The consensus about electric cars is that they pollute far less by not burning fossil fuels, thus being more environmentally friendly and contributing far less to greenhouse gas emissions. They are clearly the cleaner option for crowded urban areas suffocated by exhaust fumes – they are still criticized for not being as green as advertised, considering that the majority of electricity they consume is produced using coal and other polluting generation methods.
This is slowly changing, of course, with many countries making it their goal to switch to eco-friendly means of producing energy (like solar, eolian, nuclear and any combination of the above). But the arguments against electric cars don’t stop here. Even if they prove to be the most reliable cars in the world, they will have their critics – and these are the arguments that they will definitely bring up against them.
The average electric car has a range of between 80 and 100 miles per charge – Tesla’s models are among the exceptions with their minimum range of 220 miles. The majority of affordable models, in turn, were not built to be used for long-distance travel – they are small models with a limited range, perfect to be used in a city, for example.
Their shorter ranges are great for your daily commute and running errands but they are simply not fit for covering long distances. “Range anxiety” is often brought up as an argument against electric cars. Then again, you can run out of gas in the middle of nowhere as well… The trick is to use your car as it is intended and make sure your batteries are full before leaving on a longer trip (or use a train, a plane or perhaps a bus).
Charging the batteries of your EV takes much, much longer than filling up your traditional car with gas – this is a well-known fact. In most cases, your car has enough time to charge – you simply get home, plug it into an electric outlet, and go to sleep, and by the time you wake up, its battery will be full. How about going on a longer trip – see above? Well, this is something that is still under development right now.
In the US, Tesla’s Supercharger network will charge an 85 kWh battery to 100% capacity within 75 minutes – the time it takes for you and your family to have lunch at the charging station, for example. As for most other electric cars, well… they are not designed to be used on long trips (because of their limited size and battery capacity) so you shouldn’t use them as such.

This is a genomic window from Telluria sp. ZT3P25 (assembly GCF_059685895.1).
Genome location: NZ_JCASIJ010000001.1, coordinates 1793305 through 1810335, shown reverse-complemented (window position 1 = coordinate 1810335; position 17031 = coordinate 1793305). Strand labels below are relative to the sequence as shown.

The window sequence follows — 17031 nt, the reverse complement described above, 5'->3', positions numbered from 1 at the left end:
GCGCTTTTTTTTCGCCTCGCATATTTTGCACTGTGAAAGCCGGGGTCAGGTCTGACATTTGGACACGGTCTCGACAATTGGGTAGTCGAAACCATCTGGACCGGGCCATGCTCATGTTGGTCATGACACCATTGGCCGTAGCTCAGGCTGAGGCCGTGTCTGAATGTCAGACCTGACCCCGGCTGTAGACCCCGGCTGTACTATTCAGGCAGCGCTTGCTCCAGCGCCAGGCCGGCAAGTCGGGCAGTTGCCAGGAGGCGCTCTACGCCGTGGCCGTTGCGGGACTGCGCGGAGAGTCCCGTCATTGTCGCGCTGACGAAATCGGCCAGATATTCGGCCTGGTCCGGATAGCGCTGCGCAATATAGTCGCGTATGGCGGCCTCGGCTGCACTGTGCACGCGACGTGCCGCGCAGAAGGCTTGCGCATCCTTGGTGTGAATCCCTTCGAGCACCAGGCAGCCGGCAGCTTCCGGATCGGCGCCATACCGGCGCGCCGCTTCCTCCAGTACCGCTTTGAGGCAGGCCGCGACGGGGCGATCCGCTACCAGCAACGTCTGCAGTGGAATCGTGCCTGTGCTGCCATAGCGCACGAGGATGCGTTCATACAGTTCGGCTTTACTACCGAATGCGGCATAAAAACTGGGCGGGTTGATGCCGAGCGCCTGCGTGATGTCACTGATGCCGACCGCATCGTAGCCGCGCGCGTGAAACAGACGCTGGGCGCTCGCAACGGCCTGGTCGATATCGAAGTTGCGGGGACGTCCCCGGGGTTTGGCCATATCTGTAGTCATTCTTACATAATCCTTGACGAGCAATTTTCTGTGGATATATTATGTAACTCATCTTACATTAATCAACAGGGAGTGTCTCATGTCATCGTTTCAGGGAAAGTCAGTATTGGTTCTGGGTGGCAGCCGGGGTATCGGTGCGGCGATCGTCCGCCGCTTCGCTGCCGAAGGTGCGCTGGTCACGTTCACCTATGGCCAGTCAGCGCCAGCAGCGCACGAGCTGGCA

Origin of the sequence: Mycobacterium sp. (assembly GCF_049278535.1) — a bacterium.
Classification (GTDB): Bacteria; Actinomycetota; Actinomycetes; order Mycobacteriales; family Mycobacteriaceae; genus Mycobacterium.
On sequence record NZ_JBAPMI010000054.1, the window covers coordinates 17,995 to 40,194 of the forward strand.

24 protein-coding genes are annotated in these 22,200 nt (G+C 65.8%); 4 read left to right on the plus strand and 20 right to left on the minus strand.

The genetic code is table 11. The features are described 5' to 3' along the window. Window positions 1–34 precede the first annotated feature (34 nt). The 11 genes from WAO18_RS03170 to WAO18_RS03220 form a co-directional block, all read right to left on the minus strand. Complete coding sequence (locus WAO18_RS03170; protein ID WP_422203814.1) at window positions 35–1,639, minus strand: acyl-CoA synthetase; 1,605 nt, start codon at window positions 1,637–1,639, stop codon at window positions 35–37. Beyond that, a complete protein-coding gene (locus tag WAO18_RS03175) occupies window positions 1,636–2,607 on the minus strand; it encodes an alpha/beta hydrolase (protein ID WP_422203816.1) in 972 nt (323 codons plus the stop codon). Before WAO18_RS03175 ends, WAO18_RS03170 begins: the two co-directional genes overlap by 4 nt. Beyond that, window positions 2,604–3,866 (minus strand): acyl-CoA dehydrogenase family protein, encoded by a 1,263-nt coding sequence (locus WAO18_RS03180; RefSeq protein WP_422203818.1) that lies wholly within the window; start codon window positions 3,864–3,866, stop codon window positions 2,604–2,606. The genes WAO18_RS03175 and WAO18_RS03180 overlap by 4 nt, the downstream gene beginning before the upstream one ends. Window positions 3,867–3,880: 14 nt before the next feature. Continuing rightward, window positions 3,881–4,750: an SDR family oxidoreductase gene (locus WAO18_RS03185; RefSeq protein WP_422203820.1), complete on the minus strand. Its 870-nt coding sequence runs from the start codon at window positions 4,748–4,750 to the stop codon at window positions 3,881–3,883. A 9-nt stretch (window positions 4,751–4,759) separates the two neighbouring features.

Even though there are an ever-increasing number of EV models available today, they are still far behind the variety of traditional cars – and their prices are also much higher. The more affordable electric cars are usually small and have a limited range, while those with a higher range and decent leg space tend to be in the luxury category when it comes to prices. But don’t forget the time before Ford’s Model T, when the vast majority of the Americans had to make do with horses and carriages, and only the select few could afford an automobile.
The situation of EVs is similar today: they are at the beginning of their road (the Tesla Roadster, the first mass-produced EV, was only released a little over a decade ago). In time, all the minor inconveniences will be worked out and many more options will become available. It takes time and dedication – but mostly time. Electric cars may or may not be the solution for pollution – it is way too early to tell. They have critics and they will have critics in the future – but remember, so did the train, so did the airplane, and so did the automobile at its time.